This time last year, I was not feeling as hopeful as I am today. For months, families across Illinois were put in impossible situations to care for their loved ones during this pandemic. Even while facing such circumstances, caregivers used ingenuity every waking minute to protect, entertain, inspire and educate.
When autumn came, I felt my muscles tighten with apprehension. How would we make it through another pandemic winter? As if right on cue, good news came with the season of thanks: a COVID-19 vaccination was approved for children five years of age and older.
This ability to provide an additional level of protection for our children means something different to everyone. For those of us who spend our working hours serving our youngest (and, therefore, most vulnerable) population, it is hard to ignore the peace that accompanies this new moment for children’s health and safety.
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Parents have been forced to make unbelievable accommodations and sacrifices to ensure safety for their children. Our hands have felt tied, and our collective mental health has suffered. But with this tangible opportunity, we can offer a little of the intangible back to our children. We can give them some freedom, some space and ultimately some happiness with this vaccine — and nothing fulfills parents more than the happiness of their children.
I recognize how far we have yet to go, for the stress and trauma of this pandemic to be fully behind us. But it is worth celebrating successes. Each day, more adults choose to protect themselves and their communities by getting vaccinated. That this vaccine is now available for children over five years old is worthy of celebration. I have hope it will soon be available for children under five years old, too.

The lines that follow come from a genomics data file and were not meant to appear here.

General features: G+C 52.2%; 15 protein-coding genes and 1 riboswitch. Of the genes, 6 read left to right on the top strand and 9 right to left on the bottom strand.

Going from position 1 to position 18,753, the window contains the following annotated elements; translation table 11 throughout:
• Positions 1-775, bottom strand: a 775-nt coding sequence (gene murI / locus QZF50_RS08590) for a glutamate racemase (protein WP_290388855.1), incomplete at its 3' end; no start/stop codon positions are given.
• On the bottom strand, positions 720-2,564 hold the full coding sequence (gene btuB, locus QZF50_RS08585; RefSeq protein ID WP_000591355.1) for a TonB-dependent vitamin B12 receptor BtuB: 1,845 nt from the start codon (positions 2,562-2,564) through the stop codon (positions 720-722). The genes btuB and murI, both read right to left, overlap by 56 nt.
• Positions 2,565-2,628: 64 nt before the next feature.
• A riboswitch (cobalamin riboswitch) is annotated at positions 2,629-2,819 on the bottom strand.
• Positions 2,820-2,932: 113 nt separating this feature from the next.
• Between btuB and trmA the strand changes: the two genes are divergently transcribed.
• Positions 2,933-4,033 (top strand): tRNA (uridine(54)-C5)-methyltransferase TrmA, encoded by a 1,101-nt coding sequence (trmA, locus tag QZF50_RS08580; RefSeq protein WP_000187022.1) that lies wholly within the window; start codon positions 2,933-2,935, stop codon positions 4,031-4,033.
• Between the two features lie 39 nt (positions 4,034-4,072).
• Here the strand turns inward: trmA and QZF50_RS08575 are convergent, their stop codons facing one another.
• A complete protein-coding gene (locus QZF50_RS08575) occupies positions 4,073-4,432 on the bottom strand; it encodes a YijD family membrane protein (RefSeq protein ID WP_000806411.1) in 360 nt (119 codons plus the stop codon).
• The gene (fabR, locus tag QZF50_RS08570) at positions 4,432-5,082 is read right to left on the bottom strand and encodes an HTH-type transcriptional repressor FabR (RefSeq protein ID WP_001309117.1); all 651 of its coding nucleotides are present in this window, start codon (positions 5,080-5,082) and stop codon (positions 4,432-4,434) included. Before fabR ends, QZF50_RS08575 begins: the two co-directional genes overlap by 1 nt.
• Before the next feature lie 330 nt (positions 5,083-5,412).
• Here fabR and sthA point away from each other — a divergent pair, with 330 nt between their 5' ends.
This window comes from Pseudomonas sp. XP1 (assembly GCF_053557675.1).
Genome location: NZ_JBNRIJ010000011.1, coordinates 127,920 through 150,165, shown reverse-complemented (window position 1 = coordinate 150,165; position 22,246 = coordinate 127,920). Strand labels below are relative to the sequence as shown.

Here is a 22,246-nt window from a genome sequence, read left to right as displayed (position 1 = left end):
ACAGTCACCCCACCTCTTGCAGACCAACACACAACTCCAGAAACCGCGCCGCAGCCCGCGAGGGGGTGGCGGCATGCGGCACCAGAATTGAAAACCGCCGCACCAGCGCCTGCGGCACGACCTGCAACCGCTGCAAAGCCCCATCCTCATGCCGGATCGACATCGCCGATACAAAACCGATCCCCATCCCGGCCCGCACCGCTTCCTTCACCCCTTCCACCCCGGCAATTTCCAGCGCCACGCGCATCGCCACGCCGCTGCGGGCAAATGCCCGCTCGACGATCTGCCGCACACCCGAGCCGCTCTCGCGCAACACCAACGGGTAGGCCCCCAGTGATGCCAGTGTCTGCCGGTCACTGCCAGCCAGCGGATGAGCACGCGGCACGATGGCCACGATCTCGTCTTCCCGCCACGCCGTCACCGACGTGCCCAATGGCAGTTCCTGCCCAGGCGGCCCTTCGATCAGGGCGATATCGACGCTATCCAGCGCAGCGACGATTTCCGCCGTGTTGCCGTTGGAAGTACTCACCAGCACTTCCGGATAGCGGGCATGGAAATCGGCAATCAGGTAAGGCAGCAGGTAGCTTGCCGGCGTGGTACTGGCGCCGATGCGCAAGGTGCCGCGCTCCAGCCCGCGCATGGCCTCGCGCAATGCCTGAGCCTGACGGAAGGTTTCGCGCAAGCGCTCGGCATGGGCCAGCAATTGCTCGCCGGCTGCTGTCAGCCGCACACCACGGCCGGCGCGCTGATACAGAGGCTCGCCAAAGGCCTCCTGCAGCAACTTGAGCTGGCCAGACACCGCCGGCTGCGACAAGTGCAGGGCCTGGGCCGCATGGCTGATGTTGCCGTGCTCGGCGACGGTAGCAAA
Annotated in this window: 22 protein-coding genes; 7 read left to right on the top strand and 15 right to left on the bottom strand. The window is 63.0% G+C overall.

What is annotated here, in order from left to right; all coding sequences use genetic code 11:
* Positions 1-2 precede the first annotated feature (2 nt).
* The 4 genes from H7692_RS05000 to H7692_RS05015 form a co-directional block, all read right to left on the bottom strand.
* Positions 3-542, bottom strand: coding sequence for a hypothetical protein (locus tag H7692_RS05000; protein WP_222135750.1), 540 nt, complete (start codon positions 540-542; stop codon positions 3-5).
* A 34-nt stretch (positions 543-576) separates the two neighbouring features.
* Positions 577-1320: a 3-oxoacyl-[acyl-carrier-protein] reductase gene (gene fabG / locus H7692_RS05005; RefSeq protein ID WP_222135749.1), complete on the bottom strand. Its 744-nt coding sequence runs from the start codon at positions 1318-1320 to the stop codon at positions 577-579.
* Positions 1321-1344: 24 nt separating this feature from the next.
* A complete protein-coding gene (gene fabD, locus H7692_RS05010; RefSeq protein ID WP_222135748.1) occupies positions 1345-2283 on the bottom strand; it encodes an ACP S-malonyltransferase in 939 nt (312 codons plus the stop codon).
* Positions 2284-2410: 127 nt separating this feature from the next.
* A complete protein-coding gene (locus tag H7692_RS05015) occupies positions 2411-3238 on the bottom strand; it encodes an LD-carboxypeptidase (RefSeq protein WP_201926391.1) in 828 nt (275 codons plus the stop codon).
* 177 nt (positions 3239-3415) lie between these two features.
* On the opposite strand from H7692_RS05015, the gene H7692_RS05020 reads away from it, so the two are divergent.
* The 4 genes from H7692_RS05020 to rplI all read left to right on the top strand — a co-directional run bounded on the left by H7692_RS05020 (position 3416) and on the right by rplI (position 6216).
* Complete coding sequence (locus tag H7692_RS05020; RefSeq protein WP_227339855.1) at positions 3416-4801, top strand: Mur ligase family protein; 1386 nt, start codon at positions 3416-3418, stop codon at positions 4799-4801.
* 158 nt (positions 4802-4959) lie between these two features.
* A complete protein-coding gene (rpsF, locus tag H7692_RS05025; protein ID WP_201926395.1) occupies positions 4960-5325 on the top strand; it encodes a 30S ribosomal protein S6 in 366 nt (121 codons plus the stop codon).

I encourage all of us in the nonprofit and service sectors to seize this moment to support vaccination efforts for children and families.
April Janney, president and CEO, Illinois Action for Children
Expand the Supreme Court
To protect our democracy, our freedom to vote, our reproductive freedoms and our civil rights, we need to expand the Supreme Court.
The Judiciary Act of 2021 would add four seats to the Supreme Court, bringing the number of justices to 13. It would help restore balance to a court that Mitch McConnell and others have packed with right-wing extremists.
I’m urging Congress to pass the Judiciary Act so we can create an institution that moves away from partisan politics and represents the good of all Americans.
Dalia Kisielius, Avondale-Irving Park
I went to the mall this past weekend and saw the man in the red suit chatting up the kiddies and handing out plastic-wrapped candy canes. He wore a mask, of course, and the crowd was informed that Santa was fully vaccinated.
If a man with magical powers needs all that protection, shouldn’t we get over our objections to mask mandates and booster shots?
Bob Ory, Elgin